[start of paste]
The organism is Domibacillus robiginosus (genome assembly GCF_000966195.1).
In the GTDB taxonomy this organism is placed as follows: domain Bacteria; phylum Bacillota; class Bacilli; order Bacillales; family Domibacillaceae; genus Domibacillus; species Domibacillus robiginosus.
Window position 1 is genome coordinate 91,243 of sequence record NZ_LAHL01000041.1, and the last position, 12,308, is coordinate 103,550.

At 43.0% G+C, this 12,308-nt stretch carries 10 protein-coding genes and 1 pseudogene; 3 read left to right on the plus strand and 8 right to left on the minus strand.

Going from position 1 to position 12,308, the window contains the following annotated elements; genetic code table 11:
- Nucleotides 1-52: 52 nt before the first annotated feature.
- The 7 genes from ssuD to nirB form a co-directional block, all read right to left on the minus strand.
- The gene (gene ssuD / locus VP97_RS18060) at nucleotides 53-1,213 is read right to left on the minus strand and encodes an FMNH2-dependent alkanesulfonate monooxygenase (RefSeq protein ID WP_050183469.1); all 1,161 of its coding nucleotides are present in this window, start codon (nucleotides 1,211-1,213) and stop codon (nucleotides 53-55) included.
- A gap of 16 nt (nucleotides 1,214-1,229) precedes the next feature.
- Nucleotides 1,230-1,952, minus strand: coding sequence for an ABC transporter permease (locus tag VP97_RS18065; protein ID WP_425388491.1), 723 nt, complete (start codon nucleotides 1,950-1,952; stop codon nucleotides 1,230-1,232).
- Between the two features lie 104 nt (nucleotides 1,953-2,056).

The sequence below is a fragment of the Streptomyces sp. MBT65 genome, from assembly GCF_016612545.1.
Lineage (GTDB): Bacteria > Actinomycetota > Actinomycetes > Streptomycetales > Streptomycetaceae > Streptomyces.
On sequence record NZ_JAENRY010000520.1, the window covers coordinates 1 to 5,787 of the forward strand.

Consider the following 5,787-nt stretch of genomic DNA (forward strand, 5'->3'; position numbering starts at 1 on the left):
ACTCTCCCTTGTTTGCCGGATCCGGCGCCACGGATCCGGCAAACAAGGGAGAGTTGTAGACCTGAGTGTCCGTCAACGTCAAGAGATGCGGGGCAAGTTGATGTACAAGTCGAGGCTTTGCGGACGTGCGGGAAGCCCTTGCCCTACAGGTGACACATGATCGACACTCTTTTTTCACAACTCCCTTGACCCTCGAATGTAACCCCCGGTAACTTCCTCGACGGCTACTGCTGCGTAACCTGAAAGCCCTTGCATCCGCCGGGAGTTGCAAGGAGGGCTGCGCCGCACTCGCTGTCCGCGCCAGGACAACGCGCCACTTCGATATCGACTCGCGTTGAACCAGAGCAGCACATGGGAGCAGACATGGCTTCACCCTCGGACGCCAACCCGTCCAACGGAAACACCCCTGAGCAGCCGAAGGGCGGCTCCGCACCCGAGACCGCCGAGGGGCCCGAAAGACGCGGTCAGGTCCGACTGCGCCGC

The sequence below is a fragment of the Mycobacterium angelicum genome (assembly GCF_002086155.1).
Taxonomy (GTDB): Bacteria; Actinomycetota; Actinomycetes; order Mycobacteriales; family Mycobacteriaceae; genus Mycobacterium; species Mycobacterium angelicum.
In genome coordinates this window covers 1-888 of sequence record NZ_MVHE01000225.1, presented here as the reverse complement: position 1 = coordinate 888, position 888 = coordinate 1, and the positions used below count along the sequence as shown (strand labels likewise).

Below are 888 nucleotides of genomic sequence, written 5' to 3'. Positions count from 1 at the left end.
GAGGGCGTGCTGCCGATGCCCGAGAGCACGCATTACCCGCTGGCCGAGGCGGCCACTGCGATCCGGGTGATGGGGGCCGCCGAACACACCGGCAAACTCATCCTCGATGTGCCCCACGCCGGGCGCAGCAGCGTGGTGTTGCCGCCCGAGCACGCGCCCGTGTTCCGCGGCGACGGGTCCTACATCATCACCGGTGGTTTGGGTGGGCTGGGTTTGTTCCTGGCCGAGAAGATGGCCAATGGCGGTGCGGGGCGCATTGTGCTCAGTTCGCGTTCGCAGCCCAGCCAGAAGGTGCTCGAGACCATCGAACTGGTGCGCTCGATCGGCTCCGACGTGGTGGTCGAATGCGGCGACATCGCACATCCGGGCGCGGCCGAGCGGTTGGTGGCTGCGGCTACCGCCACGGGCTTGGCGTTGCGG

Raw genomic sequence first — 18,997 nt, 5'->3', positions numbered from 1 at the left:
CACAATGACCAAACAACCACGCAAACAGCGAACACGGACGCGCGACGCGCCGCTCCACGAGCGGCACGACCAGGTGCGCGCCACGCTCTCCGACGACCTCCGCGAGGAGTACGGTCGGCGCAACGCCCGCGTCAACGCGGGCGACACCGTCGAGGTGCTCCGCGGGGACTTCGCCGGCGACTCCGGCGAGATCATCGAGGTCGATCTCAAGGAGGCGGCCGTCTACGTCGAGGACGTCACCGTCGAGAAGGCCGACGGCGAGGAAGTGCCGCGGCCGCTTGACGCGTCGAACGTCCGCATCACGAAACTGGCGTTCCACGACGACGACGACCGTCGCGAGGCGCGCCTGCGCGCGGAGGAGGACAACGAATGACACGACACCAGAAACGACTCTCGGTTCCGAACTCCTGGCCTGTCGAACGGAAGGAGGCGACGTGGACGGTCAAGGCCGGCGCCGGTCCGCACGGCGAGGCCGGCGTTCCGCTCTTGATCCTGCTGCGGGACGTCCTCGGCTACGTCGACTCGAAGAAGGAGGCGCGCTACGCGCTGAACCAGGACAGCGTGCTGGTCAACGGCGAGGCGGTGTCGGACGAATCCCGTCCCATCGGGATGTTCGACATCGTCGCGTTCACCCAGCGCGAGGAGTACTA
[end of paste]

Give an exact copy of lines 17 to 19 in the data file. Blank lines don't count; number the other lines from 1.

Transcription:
The sequence below is a fragment of the Mycobacterium angelicum genome (assembly GCF_002086155.1).
Taxonomy (GTDB): Bacteria; Actinomycetota; Actinomycetes; order Mycobacteriales; family Mycobacteriaceae; genus Mycobacterium; species Mycobacterium angelicum.
In genome coordinates this window covers 1-888 of sequence record NZ_MVHE01000225.1, presented here as the reverse complement: position 1 = coordinate 888, position 888 = coordinate 1, and the positions used below count along the sequence as shown (strand labels likewise).